Introducing MARTY, Stanford's self-driving, electric, drifting DeLorean
Stanford engineers built an autonomous DeLorean capable of stable, precise drifting at large angles in order to study how cars perform in extreme situations, which could ultimately guide the development of autonomous safety protocols.
Stanford Professor Chris Gerdes and his students transformed a vintage 1981 DeLorean into a high-performance test bed for researching the physical limits of autonomous driving.
If you're going to build an autonomous, electric, drifting automotive research vehicle, why not do it with some style?
That was the thinking of Chris Gerdes, a professor of mechanical engineering, when he and his students at Stanford decided to transform a vintage 1981 DeLorean into their newest high-performance test bed for researching the physical limits of autonomous driving.
Today, alongside partners Revs Program at Stanford and Renovo Motors, the team unveiled the latest addition to Stanford's research fleet. Nicknamed MARTY – short for Multiple Actuator Research Test bed for Yaw control – the car is already proving to be an excellent vehicle for student-driven research.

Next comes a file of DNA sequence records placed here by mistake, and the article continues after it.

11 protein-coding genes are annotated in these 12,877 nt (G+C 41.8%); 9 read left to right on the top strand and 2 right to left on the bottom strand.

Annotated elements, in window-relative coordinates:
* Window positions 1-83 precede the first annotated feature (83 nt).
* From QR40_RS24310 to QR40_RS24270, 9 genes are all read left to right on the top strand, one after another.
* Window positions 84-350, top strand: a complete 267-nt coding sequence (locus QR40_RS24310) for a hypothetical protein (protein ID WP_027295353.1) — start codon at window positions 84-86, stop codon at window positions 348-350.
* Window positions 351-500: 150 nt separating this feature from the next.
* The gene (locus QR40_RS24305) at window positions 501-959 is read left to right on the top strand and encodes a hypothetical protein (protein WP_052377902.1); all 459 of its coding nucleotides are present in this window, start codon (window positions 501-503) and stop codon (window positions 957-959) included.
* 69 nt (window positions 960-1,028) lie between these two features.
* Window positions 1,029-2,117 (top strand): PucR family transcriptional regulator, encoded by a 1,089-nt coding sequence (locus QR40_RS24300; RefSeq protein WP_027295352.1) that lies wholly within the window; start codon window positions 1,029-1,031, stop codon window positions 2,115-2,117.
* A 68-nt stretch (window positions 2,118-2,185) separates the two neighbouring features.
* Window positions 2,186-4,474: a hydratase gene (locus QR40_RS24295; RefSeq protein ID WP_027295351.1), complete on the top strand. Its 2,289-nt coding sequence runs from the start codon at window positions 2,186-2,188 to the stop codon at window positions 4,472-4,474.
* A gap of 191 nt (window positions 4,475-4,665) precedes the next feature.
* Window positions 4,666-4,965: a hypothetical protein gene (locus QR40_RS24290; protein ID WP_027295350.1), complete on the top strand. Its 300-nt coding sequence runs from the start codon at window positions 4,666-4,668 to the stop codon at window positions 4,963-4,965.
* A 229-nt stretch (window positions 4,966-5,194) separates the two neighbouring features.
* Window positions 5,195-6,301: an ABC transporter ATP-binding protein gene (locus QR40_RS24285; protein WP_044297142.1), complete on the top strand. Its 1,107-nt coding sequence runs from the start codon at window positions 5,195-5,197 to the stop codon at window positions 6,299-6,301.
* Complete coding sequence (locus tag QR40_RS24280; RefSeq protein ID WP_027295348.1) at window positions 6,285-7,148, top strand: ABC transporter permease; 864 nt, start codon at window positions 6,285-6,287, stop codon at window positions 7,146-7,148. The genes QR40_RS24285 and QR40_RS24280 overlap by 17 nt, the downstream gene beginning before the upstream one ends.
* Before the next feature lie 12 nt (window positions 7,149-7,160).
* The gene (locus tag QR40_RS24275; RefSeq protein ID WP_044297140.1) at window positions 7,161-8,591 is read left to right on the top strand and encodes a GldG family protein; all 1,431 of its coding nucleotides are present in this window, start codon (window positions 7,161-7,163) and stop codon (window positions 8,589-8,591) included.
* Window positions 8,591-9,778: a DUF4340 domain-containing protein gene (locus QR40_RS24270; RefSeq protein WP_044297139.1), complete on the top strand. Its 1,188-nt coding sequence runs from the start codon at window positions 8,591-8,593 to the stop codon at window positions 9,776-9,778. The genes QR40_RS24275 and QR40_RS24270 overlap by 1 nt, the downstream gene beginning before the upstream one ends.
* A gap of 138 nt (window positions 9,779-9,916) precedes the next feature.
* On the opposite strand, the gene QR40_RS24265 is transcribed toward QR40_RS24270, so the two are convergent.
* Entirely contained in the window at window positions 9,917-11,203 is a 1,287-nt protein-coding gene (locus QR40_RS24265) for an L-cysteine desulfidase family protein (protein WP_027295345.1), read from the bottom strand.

"We want to design automated vehicles that can take any action necessary to avoid an accident," Gerdes said. "The laws of physics will limit what the car can do, but we think the software should be capable of any possible maneuver within those limits. MARTY is another step in this direction, thanks to the passion and hard work of our students. Stanford builds great research by building great researchers."
Racing inspires safer systems
In addition to paying homage to the movie, Back to the Future, the name MARTY provides insight to the types of research to be carried out by the team, which has been driven primarily by Jonathan Goh, a mechanical engineering graduate student in Gerdes' Dynamic Design Lab (DDL).